Wednesday, 1 January 2020

Locked Up: ‘Patients’ and their Gaolers. 15. Claude Eatherly. Hiroshima Bomb Pilot. Anthony Stadlen conducts Inner Circle Seminar 260 (9 August 2020)

Locked Up: ‘Patients’ and their Gaolers
15. Claude Eatherly
2 October 1918 – 1 July 1978
Repentant Hiroshima Bomb Pilot
An investigation into his alleged insanity
75 years after Nagasaki (9 August 1945)
and into Bertrand Russell’s and Martin Heidegger’s
responses to the threat of thermonuclear war

Anthony Stadlen
Inner Circle Seminar No. 260
Sunday 9 August 2020
10 a.m. to 5 p.m.

Günther Anders
Claude Eatherly
Bertrand Russell
Today is the 75th anniversary of the atomic bombing of Nagasaki. Major Claude Eatherly, Commander of the bomber group responsible for the Hiroshima and Nagasaki attacks on 6 and 9 August 1945 respectively, personally guided and led the aircraft carrying the Hiroshima bomb.

Robert Jungk wrote:

It is said that after the shattering experience of Hiroshima Major Eatherly spoke to no one for days on end.’ 

In striking contrast to the other servicemen involved, who were feted as heroes, he could not reconcile his conscience with what he had done. He was, as a result, certified and incarcerated as ‘mentally ill’.

In his own words, in a letter of 22 April 1960, Eatherly wrote:

I was the pilot that led the Hiroshima A-Bomb Mission in World war II, and since that time I have been conscience stricken about it. I have done antisocial acts while in a confused state seeking punishment for myself. After each act I have been placed in a mental hospital.

The philosopher Günther Anders, former student of Martin Heidegger and former husband of Hannah Arendt, initiated a correspondence with Eatherly in his asylum, published in 1961 as a book, Burning Conscience, with a Preface by the philosopher Bertrand Russell, who wrote:

No unbiased person, after reading Eatherly’s letters, can honestly doubt his sanity. [...] The world was prepared to honour him for his part in the massacre, but, when he repented, it turned against him, seeing in his act of repentance its own condemnation.

Lord Russell also wrote that, if the man who wrote these letters is considered mad, then:

I shall not be surprised if my last years are spent in a lunatic asylum – where I shall enjoy the company of all who are capable of feelings of humanity.

Russell did, in fact, commit carefully considered civil disobedience later that year, 1961, at the age of 89, by sitting down in Trafalgar Square; he was not arrested on that occasion, but not long afterwards spent seven days in Brixton Gaol (where he had already spent six months for pacifist activity during the First World War) for refusing to be of good behaviour by refraining from inciting further civil disobedience.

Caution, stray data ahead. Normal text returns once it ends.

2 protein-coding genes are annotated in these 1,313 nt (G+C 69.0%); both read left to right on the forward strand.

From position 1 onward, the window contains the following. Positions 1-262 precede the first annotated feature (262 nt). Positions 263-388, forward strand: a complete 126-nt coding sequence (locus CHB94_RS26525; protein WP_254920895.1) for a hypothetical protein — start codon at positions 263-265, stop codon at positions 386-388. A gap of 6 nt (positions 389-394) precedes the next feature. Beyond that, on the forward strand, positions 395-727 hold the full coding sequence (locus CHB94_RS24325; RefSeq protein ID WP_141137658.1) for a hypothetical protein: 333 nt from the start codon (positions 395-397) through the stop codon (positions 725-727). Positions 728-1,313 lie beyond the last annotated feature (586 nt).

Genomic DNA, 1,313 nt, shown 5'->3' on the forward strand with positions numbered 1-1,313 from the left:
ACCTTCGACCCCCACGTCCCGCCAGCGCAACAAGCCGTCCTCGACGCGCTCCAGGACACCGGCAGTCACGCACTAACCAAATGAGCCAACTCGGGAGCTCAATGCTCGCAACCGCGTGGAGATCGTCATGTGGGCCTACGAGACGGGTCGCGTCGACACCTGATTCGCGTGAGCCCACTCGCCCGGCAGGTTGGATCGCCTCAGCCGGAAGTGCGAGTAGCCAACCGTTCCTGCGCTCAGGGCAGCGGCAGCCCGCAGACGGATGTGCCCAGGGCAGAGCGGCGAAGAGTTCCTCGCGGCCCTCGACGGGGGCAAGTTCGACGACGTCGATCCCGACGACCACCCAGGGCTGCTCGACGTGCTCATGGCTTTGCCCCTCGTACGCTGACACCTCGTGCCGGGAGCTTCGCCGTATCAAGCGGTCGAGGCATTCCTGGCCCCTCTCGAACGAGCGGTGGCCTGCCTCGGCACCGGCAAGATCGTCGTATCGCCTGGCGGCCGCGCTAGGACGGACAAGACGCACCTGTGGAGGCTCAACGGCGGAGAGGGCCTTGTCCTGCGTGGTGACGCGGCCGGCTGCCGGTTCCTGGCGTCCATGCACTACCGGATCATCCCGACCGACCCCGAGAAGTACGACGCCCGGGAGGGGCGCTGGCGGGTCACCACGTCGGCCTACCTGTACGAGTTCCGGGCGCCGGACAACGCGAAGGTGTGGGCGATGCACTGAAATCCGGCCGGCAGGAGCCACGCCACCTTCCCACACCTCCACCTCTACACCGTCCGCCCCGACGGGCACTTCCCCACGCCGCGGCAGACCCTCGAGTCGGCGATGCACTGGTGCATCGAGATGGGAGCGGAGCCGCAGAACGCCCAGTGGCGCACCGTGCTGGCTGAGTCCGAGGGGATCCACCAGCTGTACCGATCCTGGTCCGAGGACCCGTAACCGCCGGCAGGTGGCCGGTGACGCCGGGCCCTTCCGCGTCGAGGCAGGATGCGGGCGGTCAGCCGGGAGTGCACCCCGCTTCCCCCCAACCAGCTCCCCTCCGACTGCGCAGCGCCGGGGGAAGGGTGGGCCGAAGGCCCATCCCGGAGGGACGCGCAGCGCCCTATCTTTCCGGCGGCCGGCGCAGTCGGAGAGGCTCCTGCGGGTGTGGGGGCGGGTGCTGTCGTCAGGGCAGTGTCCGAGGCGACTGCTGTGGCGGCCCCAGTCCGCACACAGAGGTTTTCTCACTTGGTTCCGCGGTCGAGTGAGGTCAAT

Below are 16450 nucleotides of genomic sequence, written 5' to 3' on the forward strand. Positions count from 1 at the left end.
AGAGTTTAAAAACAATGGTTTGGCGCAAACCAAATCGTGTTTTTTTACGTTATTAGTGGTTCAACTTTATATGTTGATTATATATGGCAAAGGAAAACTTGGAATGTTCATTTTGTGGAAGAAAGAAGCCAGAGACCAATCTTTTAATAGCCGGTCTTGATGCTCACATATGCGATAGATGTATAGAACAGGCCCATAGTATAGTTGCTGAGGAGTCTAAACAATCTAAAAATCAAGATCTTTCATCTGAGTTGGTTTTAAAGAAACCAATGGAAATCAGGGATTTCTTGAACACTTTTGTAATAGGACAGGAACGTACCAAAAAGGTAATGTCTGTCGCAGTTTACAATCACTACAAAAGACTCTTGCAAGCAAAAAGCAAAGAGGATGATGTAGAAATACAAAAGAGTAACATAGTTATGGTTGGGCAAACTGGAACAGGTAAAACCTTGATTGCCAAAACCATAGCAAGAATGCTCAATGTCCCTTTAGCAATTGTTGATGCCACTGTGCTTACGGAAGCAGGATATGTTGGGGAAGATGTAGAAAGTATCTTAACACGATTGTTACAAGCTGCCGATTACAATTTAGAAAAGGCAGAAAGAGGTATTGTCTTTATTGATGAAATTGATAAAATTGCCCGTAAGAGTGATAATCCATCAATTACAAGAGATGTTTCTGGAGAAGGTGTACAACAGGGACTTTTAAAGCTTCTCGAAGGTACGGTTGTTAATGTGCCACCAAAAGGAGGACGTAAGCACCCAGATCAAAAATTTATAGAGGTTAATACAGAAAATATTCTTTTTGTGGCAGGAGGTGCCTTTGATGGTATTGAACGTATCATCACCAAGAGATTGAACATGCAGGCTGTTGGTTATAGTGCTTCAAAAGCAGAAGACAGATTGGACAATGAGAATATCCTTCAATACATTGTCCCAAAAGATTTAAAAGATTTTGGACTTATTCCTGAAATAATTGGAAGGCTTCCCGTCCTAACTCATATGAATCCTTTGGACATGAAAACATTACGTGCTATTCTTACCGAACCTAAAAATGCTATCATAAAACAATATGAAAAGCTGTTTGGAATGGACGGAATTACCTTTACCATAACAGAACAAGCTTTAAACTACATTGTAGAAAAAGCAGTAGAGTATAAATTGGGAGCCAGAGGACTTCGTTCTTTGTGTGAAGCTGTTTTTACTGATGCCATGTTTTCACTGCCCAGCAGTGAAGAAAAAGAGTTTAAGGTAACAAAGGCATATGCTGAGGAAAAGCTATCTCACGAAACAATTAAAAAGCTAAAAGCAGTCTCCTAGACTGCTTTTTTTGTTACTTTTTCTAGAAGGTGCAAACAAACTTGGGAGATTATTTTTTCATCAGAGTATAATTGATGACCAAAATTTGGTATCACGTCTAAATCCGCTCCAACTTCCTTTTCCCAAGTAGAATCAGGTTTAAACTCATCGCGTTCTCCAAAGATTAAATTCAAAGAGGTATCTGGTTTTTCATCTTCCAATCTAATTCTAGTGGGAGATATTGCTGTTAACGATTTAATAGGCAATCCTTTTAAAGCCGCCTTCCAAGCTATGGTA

Heidegger, who had a position as preeminent philosopher in West Germany comparable to Russells in the United Kingdom, did not become involved in his former student Anderss collaboration with Eatherly. Heidegger signed a petition against a nuclear power station, but otherwise limited himself to observing that the atomic bomb was merely the last emission of the atomisation effected centuries earler by Descartes. In other words, insisted Heidegger,

 The Dreadful has already happened.

If the atomic bombs did not go off and destroy all life on earth, he warned, a far worse danger would threaten humanity. Men and women were in danger of losing their essential nature as meditative rather than merely calculative beings.

We shall explore Claude Eatherlys case as a paradigm of a procedure of locking up ‘inconvenient people that is still prevalent in our society today. We shall also compare and contrast the very different, but complementary, responses to the nuclear arms race of the philosophers Bertrand Russell and Martin Heidegger.

This will be an online seminar, using ZOOM.

Cost: Psychotherapy trainees £132, others £165, some bursaries; payment must be made in advance by bank transfer; a ZOOM invitation and instructions will then be sent; no refunds or transfers unless seminar cancelled
Apply to: Anthony Stadlen, ‘Oakleigh’, 2A Alexandra AvenueLondon N22 7XE
Tel: +44 (0) 20 8888 6857  iPhone: 07809 433 250
E-mail:  or:
For further information on seminars, visit:

The Inner Circle Seminars were founded by Anthony Stadlen in 1996 as an ethical, existential, phenomenological search for truth in psychotherapy. They have been kindly described by Thomas Szasz as ‘Institute for Advanced Studies in the Moral Foundations of Human Decency and Helpfulness’. But they are independent of all institutes, schools and universities.

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